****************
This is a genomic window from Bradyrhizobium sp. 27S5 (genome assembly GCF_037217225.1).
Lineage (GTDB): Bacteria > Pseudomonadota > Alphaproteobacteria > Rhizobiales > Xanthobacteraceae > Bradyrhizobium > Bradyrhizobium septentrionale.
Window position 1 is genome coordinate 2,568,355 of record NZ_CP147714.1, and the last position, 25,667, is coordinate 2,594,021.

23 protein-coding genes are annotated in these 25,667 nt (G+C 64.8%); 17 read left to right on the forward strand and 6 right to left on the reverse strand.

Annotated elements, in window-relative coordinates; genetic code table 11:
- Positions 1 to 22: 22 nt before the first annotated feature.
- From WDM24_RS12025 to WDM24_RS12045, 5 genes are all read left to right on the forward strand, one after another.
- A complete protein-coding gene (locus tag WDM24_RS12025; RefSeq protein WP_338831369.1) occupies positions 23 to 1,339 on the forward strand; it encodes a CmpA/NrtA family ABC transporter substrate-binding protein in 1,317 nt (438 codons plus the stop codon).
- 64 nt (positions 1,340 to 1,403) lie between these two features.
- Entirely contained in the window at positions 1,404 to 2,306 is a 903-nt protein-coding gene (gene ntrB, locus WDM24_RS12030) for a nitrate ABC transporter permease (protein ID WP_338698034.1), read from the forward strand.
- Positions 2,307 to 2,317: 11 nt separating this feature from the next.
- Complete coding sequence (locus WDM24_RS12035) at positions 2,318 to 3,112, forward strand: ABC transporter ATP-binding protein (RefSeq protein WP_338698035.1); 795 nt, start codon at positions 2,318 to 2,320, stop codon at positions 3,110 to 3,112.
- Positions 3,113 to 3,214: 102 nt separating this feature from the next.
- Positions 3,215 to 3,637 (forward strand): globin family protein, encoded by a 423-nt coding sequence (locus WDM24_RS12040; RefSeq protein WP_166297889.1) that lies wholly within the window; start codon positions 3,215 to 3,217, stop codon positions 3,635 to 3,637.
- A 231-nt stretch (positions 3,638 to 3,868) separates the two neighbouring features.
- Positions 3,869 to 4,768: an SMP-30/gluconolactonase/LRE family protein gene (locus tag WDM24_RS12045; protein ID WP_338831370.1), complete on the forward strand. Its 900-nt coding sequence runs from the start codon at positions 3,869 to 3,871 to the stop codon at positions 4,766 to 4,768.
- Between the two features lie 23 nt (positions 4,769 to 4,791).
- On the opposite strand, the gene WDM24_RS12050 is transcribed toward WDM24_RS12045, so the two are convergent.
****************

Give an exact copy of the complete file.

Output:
This is a genomic window from Bradyrhizobium sp. 27S5 (genome assembly GCF_037217225.1).
Lineage (GTDB): Bacteria > Pseudomonadota > Alphaproteobacteria > Rhizobiales > Xanthobacteraceae > Bradyrhizobium > Bradyrhizobium septentrionale.
Window position 1 is genome coordinate 2,568,355 of record NZ_CP147714.1, and the last position, 25,667, is coordinate 2,594,021.

23 protein-coding genes are annotated in these 25,667 nt (G+C 64.8%); 17 read left to right on the forward strand and 6 right to left on the reverse strand.

Annotated elements, in window-relative coordinates; genetic code table 11:
- Positions 1 to 22: 22 nt before the first annotated feature.
- From WDM24_RS12025 to WDM24_RS12045, 5 genes are all read left to right on the forward strand, one after another.
- A complete protein-coding gene (locus tag WDM24_RS12025; RefSeq protein WP_338831369.1) occupies positions 23 to 1,339 on the forward strand; it encodes a CmpA/NrtA family ABC transporter substrate-binding protein in 1,317 nt (438 codons plus the stop codon).
- 64 nt (positions 1,340 to 1,403) lie between these two features.
- Entirely contained in the window at positions 1,404 to 2,306 is a 903-nt protein-coding gene (gene ntrB, locus WDM24_RS12030) for a nitrate ABC transporter permease (protein ID WP_338698034.1), read from the forward strand.
- Positions 2,307 to 2,317: 11 nt separating this feature from the next.
- Complete coding sequence (locus WDM24_RS12035) at positions 2,318 to 3,112, forward strand: ABC transporter ATP-binding protein (RefSeq protein WP_338698035.1); 795 nt, start codon at positions 2,318 to 2,320, stop codon at positions 3,110 to 3,112.
- Positions 3,113 to 3,214: 102 nt separating this feature from the next.
- Positions 3,215 to 3,637 (forward strand): globin family protein, encoded by a 423-nt coding sequence (locus WDM24_RS12040; RefSeq protein WP_166297889.1) that lies wholly within the window; start codon positions 3,215 to 3,217, stop codon positions 3,635 to 3,637.
- A 231-nt stretch (positions 3,638 to 3,868) separates the two neighbouring features.
- Positions 3,869 to 4,768: an SMP-30/gluconolactonase/LRE family protein gene (locus tag WDM24_RS12045; protein ID WP_338831370.1), complete on the forward strand. Its 900-nt coding sequence runs from the start codon at positions 3,869 to 3,871 to the stop codon at positions 4,766 to 4,768.
- Between the two features lie 23 nt (positions 4,769 to 4,791).
- On the opposite strand, the gene WDM24_RS12050 is transcribed toward WDM24_RS12045, so the two are convergent.